[0023] In a preferred embodiment, bubbles are generated in the liquid about the point of focus of the laser beam.

[0024] In yet another preferred embodiment, the bubbles collapse to generate the liquid jet and shock wave for cleaning the surface.

[0025] In one embodiment of this method, the laser beam has a pulse duration in the range from 1 nanosecond to 100 microseconds.

[0026] Preferably the laser beam is focused within a range from 0.1 mm to about 10 cm from the surface to be cleaned.

[0027] Preferably, the laser beam can be a YAG laser, an excimer laser, or CO2 laser.

[0028] Preferably, the laser beam has a laser fluence in the range of 0.5J/cm2 to 100J/cm2.

[0029] Preferably, the laser beam has a frequency range from 1 Hz to 10 kHz . . .

[0030] Preferably, the laser beam has a pulse number from 1 to 10000 for cleaning a same position.

[0031] Preferably the laser beam has a wavelength ranging from 157 nm to 10.6 μm.

[0032] Preferably, the method includes blowing stray liquid spray towards the optical system and drying the cleaned surface. This is achieved by using a gas blower.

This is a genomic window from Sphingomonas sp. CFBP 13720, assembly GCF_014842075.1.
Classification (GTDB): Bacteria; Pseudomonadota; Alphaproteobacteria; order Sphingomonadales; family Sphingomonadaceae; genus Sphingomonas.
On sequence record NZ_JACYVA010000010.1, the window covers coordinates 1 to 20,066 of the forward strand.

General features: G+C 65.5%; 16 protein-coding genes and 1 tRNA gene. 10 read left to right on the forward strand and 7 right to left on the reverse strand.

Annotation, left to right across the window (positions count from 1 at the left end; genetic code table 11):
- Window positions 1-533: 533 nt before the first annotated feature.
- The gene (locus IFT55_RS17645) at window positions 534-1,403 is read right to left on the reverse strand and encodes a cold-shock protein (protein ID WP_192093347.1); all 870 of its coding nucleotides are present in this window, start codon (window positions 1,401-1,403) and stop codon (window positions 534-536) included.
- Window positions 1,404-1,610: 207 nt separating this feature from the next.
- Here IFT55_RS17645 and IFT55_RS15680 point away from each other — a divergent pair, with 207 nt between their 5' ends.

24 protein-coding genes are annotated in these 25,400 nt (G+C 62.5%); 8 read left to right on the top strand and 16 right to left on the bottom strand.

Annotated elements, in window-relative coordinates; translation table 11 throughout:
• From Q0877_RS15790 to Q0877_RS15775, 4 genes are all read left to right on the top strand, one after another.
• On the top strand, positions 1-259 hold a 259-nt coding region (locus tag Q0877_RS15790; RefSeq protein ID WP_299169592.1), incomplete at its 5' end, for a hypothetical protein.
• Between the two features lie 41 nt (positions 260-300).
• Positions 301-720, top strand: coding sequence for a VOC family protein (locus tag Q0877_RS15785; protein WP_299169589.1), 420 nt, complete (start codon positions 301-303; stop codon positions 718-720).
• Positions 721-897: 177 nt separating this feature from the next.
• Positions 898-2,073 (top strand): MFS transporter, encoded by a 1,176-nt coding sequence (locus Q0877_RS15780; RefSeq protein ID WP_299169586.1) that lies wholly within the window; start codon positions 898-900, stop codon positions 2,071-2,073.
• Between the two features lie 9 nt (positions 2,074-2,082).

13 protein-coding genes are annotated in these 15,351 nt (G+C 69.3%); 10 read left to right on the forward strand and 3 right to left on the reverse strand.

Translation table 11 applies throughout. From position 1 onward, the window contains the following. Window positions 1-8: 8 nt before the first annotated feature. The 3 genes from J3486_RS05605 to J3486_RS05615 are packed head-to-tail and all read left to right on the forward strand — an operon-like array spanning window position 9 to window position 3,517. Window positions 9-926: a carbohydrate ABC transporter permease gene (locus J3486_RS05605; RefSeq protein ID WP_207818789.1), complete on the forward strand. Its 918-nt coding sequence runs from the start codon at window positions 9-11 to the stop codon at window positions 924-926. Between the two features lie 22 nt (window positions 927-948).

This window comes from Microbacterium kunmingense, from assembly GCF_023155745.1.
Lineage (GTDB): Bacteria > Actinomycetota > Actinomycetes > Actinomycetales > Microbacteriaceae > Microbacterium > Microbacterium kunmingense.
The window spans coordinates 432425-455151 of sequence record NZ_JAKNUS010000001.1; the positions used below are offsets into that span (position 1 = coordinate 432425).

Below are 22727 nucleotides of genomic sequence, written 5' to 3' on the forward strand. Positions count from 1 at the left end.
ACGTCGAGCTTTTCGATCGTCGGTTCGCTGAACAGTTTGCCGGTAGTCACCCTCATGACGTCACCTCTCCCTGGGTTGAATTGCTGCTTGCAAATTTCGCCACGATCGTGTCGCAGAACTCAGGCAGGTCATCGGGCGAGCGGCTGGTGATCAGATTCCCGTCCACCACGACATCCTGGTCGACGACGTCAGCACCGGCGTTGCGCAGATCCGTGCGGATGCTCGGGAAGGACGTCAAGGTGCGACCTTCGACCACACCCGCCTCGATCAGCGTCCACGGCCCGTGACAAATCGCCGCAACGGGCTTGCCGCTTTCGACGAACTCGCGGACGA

[0033] Preferably, the method further includes filtering of particles in the liquid.

[0034] In another preferred embodiment, the securing of the surface to be cleaned in the liquid is made possible by the use of a stage onto which the surface is secured. This enables the surface to move within the liquid as well as into and out of the liquid. The surface can also be immersed fully or partially in the liquid by the stage.

[0035] In another preferred embodiment, the method includes a container for holding the liquid.

[0036] Preferably the liquid is pure water.

[0037] Preferably, the liquid is a mixture of water and various types of solvent.

[0038] The types of solvent includes alcohol, acetone, aromatics, esthers, ketones, alkanes, halogenated hydrocarbons and commercial washing solutions which helps to reduce adhesion forces of particles on the surface to be cleaned and enhance cleaning efficiency.